There is a very cute donut shop called Neyn, down the hill from where we live and as I learn more and more about the shop, the more I love it. The donuts are very unique - they are all handmade and most are baked rather than fried and more cakey in texture. Don't let that fool you - they're still quite tasty. My favorite is the fromage donut which is covered with organic powdered sugar and filled with a sweet cream cheese. They also have matcha, chocolate, cassis and orange chocolate varieties. The design of the cafe is European and authentic. The coffee is strong and tastey - kind of rare of Japan.
What makes this shop pretty bitchin' is the story behind it. The owner, Yoshihisa Yamada is a 45-year-old bad ass. I really admire people who have "made it" in the business world. I guess maybe because I used to work in that kind of environment, I understand how hard it is to be successful and not just another paper-pusher/middle-management drone (like I was...wah wah). Yamada's resume is truly impressive: he graduated from the best University in Japan (Tokyo University), got an MBA from Harvard, worked at both the Bank of Japan and Goldman Sachs, then became the man in charge of Rakuten Travel, the largest online shopping operator in Japan, kind of like the Amazon.com of Japan. Did I mention he's only 45?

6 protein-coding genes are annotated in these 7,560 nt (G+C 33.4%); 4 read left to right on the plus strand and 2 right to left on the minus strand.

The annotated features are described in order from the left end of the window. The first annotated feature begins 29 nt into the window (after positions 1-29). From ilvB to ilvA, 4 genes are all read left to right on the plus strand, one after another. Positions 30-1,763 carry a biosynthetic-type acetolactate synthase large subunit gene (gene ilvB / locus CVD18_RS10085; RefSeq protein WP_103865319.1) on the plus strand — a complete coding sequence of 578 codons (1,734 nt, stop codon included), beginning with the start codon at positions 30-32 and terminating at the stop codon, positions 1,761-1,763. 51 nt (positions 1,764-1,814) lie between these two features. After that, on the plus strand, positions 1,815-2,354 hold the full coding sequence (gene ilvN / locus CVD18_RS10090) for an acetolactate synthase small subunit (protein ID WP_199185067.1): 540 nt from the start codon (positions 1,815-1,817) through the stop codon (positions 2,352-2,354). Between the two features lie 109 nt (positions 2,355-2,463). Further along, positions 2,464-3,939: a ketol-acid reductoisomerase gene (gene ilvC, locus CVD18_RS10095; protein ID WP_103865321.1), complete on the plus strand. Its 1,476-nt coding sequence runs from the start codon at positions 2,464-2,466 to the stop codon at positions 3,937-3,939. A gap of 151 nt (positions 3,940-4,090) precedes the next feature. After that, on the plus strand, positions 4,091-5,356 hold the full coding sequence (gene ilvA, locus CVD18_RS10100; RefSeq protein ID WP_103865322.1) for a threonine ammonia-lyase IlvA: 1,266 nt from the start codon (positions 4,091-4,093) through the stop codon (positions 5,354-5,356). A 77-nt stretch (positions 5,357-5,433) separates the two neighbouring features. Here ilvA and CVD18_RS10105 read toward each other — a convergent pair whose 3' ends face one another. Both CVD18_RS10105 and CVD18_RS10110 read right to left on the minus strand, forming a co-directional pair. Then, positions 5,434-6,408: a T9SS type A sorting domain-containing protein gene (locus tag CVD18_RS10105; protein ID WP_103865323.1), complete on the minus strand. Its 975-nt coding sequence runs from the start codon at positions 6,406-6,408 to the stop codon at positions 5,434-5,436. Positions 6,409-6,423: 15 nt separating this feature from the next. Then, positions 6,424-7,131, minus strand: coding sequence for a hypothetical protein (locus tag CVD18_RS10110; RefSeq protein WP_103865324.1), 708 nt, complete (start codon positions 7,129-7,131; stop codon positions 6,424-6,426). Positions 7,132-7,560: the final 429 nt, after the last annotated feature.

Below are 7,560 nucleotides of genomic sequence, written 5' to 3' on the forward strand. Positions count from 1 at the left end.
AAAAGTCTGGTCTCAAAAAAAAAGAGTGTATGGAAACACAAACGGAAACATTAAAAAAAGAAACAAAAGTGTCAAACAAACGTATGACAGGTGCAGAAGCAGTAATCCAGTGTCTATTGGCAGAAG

Thankfully for sweets lovers, he decided to take his smarts and invest it into a donut shop. It might seem kind of random, but he has such a good business-oriented reason as to why he chose a donut shop. From a Japan Times article:
Yamada decided on doughnuts because their popularity in Japan is a constant, and because there aren't all that many competitors. He said he could have tried the fashion business or a patisserie, but Tokyo already has a ton of those and he wasn't sure if he could set his company apart...He also chose his location, Akasaka Sacas, because of the high density of Office Ladies (called OL's in Japan) in the area. Office ladies are kind of their own demographic here. In short, OL's are young women who work in big offices, taking care of the workers by fetching tea and snacks. They live at home with their parents and stop working once they get married. The whole point of being an OL is to find a husband...or at least this is what I'm told. Most cute cafes and lunch spots are catered to OLs, and Neyn is one of them.
"Creating value-added products and bringing them overseas — that's what I'm interested in doing."
Neyn seems to be doing pretty well for themselves. Aside from their main shop in Akasaka, they opened an experimental 1-year shop in the swanky Tokyo Midtown building. I hope this shop does well. Anyone who thinks that donuts are a value-added product is someone I can get behind.
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